Measurements of these specimens with complete dimensions are given below under the two classifications.

Squarish cloths Measurements in inches
  Specimen 4-3633b 15.5 by 14
  16-1260 19 by 14
  4-3890a 23.5 by 26
  4-3883a 26.5 by 27
  4-4056 27 by 26
  16-1253 28.5 by 24
  4-4027 29 by 28
  4-4022a 40 by 35 (2 breadths)
  4-3883b 43.5 by 38.5 (2 breadths)
  16-1250 52 by 61 (2 breadths)
  4-3973d 59.5 by 66 (2 breadths)
Rectangular cloths
  Specimen 4-3889c 9.5 by 5
  4-4029 10.5 by 4
  4-3962 11.5 by 9
  4-3882f 13 by 7
  4-3710m 18 by 11.5
  4-3883d 53.5 by 21
  4-4059a 62 by 22.5

From the twenty Chincha plain-weave cloths with intact lengths (fig. 4) it is possible to know (1) that the cloths were woven by methods standard among the ancient Peruvians; (2) that each breadth represents a separate warping operation which established its ultimate length; (3) that each breadth was made singly on the loom. The evidence for such procedures and the identifying features of the end selvages on Peruvian cloths are to be recognized in the continuous thread which forms the warp skein—in contradistinction to cut ends of warps—and in the presence of two or more heavy wefts, the first ones put across the web. The cords binding the end loops of the warp skein to the loom bars hold the first of these loomstring wefts, as they are called, to the bars. The two or more succeeding wefts, which are interlaced with the warps, establish the width of the piece and give it a certain firmness. On the ends of some cloths the strand of cord for loomstrings was long enough to carry across the web only twice. In the majority of our plain-weave cloths it was carried across three times; in over a fifth of the total number of intact ends in the 16- lot the loomstring carried across four times. The frequencies of two, three, and four loomstrings at the ends of webs in this group are approximately as 6:32:16. A number of these occurrences are on cloths in which the heavy cord is not long enough to make a complete crossing; the remainder of the breadth is completed with weft of the size used for the regular weaving.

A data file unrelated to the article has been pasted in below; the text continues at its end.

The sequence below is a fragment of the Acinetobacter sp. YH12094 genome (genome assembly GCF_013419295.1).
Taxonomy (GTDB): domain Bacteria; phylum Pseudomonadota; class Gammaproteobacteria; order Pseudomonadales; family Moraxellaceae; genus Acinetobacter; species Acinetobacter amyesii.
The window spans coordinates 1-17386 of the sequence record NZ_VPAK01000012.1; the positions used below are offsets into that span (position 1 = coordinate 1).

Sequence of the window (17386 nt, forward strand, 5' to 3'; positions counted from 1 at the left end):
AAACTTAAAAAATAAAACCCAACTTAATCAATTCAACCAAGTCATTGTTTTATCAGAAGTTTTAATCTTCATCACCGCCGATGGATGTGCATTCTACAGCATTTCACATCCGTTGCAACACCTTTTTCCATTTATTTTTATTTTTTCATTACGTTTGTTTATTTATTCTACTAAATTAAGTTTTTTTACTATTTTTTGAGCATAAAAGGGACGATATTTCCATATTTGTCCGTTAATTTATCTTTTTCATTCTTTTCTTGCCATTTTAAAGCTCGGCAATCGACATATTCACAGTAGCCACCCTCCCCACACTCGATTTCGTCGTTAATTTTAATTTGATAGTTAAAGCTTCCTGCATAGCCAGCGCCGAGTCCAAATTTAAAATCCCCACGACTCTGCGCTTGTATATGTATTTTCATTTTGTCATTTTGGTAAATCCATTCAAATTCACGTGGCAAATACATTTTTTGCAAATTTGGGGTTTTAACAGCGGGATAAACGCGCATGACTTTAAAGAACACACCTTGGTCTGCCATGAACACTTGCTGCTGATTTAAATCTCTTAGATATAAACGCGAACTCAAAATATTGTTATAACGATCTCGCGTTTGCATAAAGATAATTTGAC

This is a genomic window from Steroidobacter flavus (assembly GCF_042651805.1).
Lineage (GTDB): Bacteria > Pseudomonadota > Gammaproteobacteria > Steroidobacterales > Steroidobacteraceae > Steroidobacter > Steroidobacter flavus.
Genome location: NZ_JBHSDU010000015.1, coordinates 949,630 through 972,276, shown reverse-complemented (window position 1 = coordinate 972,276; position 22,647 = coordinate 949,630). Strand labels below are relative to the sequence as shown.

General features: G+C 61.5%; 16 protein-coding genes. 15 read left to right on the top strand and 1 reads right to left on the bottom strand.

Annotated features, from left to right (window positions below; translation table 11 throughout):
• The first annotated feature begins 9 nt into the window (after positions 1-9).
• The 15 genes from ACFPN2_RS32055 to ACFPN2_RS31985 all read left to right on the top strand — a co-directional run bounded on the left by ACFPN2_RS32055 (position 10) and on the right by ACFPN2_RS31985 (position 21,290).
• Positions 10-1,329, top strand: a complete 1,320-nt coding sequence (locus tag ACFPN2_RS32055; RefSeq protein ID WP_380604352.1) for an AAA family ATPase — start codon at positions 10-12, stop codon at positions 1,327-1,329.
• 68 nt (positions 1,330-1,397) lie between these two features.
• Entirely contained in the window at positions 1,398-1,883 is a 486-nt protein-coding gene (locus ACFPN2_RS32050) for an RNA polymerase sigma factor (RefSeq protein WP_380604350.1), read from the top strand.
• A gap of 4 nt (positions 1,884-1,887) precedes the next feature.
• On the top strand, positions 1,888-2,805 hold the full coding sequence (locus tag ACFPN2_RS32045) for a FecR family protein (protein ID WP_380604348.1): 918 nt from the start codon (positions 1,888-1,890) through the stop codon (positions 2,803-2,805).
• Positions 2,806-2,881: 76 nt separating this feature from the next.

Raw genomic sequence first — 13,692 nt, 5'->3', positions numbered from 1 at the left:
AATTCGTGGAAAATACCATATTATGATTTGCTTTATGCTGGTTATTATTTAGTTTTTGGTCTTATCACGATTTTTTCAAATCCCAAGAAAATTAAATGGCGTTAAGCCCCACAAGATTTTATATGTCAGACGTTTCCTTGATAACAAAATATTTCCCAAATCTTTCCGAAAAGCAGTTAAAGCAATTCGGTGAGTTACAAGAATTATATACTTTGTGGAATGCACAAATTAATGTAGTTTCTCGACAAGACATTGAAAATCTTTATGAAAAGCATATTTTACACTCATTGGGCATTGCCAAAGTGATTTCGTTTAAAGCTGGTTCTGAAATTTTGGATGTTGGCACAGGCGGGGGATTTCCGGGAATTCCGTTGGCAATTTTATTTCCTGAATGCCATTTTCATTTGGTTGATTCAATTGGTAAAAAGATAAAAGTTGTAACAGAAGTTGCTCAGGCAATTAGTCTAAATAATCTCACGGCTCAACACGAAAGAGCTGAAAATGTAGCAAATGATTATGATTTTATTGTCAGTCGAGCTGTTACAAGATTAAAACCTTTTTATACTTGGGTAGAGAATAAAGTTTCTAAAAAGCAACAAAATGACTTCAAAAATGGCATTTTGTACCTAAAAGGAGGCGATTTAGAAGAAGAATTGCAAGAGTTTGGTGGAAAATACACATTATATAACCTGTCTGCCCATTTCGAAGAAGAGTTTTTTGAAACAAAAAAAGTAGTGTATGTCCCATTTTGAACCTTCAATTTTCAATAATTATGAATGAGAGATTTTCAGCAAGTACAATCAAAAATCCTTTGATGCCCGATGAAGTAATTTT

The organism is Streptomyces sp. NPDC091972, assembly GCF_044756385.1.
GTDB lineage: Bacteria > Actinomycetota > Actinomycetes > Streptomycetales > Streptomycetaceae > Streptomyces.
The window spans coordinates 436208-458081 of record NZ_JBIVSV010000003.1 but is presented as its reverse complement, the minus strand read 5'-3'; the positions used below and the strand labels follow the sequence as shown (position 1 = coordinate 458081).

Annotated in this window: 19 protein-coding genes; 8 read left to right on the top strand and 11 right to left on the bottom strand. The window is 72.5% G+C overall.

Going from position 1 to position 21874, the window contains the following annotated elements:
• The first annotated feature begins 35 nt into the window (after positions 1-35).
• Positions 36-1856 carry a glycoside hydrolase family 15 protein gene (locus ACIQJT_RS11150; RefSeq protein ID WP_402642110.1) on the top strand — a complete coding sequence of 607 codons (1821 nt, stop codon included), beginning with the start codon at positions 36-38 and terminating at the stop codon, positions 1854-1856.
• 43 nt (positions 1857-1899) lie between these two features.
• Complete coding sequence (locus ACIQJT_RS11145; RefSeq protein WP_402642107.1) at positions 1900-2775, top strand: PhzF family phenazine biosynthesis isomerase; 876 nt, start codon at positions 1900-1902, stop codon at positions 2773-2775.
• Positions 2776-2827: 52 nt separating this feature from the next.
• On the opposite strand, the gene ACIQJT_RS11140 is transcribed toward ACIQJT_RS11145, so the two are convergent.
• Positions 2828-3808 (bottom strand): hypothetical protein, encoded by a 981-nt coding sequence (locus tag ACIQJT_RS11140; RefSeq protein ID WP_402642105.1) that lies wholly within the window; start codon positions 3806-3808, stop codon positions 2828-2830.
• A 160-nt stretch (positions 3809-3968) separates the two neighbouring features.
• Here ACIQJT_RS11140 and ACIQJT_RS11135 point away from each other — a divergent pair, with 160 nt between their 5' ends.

In the Chincha 4- lot, loomstrings of from 2- to 12-ply formed the weft for from two to six courses of weaving. In seven of the twenty-four specimens showing finished ends, the loomstring stopped partway across its course in the web and was there joined to the regular weft yarn. In two the joining was effected by finger knots, in the other by splicing (?). The two specimens (4-3889c and 4-4029) having strong 12-ply loomstrings were small but complete cloths which had been doubled and stitched along the sides to form bags. The loomstrings thus served to reinforce the open mouth of the bag.

In eleven specimens the loomstrings had an initial S and final Z twist; twelve show the opposite combination. In one specimen (4-4056) the separate plies have an S twist, but the final yarn is untwisted.

Complete lengths of Chincha plain-weave cloths in order from shortest to longest:

Spec. no. Inches
4-3889c 9.5
4-4029 10.5
4-3962 11.5
4-3882f 13
4-3633b 15.5
4-3710m 18 136
16-1260 19
4-3890a 23.5
4-3882a 26.5
4-4056 27
16-1253 28.5
4-4027 29
4-4022a 40 (× 2)
4-3883b 43.5 (× 2)
16-1250 52 (× 2)
16-1290 53
4-3883d 53.5
4-3973d 59.5 (× 2)
4-4059a 62
16-1292 62

Ninety-odd of the measured cloths are incomplete as to length. These preserved lengths fall within arbitrary groupings as follows:

From 5 inches to 20 inches in length 29 pieces
From 21 inches to 30 inches in length 33 pieces
From 31 inches to 40 inches in length 17 pieces
From 41 inches to 50 inches in length 7 pieces
From 51 inches to 60 inches in length 4 pieces
From 61 inches to 70 inches in length 2 pieces

Fig. 3. Complete widths of textiles in Chincha plain-weave group. Separately woven webs of two-breadth cloths indicated by chevrons. Narrowest width, 4 inches.